Actually, careers are like dating.


My early 20s have felt like one long round of career speed dating. From graduating with an English degree and telling myself that I’ll surely be an academic in the discipline, to traveling to Japan to teach English as a foreign language, to writing copy for a public health research project, I bounced from one field to another while gaining skills, figuring out my interests, and moving on when the time felt right.

In a recent interview with Fatherly, writer David Epstein likens careers to dating when he states: “I always think if we thought of careers like dating, we would stop pressuring people to settle down so early.” For those who have read David Epstein’s recent work Range: Why Generalist Triumph in a Specialized World, this line of thinking should come as no surprise. In it, Epstein argues that those who get ahead are the ones who take their time discovering their interests and building a wide range of skills. Epstein starts the work comparing the lives of Tiger Woods and Roger Federer — two accomplished athletes in their fields whose life paths contrasted sharply.

Woods, according to Epstein, started out his career in golf at a young age with his father coaching and mentoring him to specialize exclusively in golf. His story is told ad nauseam as the justification for early specialization. If parents start their kids early on a certain life path, those kids too can become masters in their chosen field. Federer, on the other hand, did not start exclusively with tennis. In fact, he took time playing various sports. He became a well-rounded athlete and when he eventually did decide on tennis, he was able to zero in on the skills he needed to become an accomplished tennis player.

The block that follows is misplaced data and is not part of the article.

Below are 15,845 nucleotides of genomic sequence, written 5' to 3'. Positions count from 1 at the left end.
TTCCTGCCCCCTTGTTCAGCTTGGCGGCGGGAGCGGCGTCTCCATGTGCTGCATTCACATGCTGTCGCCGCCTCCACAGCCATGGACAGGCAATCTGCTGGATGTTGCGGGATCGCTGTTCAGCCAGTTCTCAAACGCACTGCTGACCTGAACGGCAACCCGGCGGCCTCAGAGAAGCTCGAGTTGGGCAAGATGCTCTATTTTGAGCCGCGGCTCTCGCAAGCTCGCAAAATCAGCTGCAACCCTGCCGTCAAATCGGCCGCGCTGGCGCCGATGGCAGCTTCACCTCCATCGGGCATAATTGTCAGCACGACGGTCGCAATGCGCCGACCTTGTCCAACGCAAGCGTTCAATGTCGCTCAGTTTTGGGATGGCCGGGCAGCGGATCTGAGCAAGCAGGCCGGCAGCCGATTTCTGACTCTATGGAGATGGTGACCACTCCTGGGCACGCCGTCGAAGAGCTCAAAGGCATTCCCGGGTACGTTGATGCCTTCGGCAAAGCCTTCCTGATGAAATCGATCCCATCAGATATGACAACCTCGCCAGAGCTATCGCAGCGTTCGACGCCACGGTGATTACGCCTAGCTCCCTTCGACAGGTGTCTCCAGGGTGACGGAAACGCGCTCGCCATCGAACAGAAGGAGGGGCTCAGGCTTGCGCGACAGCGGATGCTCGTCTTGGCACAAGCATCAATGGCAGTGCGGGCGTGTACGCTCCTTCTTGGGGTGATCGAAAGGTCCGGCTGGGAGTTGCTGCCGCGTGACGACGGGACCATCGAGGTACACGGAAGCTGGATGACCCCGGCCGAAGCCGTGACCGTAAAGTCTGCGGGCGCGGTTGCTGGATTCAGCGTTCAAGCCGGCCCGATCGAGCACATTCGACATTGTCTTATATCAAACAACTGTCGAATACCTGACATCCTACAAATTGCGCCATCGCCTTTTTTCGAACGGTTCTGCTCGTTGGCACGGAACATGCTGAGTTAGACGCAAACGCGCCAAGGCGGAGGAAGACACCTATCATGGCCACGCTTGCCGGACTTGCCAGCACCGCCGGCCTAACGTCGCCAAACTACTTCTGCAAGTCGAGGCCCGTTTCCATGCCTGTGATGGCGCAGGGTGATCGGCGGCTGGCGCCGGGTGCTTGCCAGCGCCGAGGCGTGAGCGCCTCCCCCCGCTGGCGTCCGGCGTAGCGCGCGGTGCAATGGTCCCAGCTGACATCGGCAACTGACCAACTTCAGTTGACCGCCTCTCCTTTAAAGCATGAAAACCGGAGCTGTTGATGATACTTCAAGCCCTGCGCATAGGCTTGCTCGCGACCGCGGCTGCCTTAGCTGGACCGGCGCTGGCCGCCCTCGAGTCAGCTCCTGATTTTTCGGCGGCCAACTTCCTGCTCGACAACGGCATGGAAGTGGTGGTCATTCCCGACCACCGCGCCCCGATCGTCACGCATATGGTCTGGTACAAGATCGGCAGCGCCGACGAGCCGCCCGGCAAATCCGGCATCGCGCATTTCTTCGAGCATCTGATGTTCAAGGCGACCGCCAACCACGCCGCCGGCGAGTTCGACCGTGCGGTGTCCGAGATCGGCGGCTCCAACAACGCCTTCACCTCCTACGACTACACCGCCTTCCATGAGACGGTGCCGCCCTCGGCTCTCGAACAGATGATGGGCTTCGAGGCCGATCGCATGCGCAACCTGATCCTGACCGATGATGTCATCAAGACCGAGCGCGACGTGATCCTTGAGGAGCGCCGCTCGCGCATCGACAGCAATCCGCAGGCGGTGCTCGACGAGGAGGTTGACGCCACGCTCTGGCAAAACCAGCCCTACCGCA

Epstein includes many anecdotal accounts and scientific studies on how early specialization may not be as effective as the pervasive myth proclaims. Epstein himself has a meandering and serpentine career path. First majoring in the sciences and working in a lab in Antartica, then becoming a late-night street reporter in New York, to later being a sports writer at Sports Illustrated and now an accomplished non-fiction novelist. Epstein followed his interests and eventually found a path that felt right for him.

Much of my life has unfolded in the ways in which Epstein describes. I’ve never been one to select a specific career path and follow it to its end. How could I? In an overabundant world of opportunity, careers are forming that could never be conceived of years before. How do I choose when the passage of time creates an entirely new landscape before me? In many of the same ways, we as people are also constantly changing. Who we are at eighteen is different than who we are at twenty-five or thirty-five or fifty-five. How do we really expect an eighteen-year-old to make a decision on the life they could not even imagine or anticipate?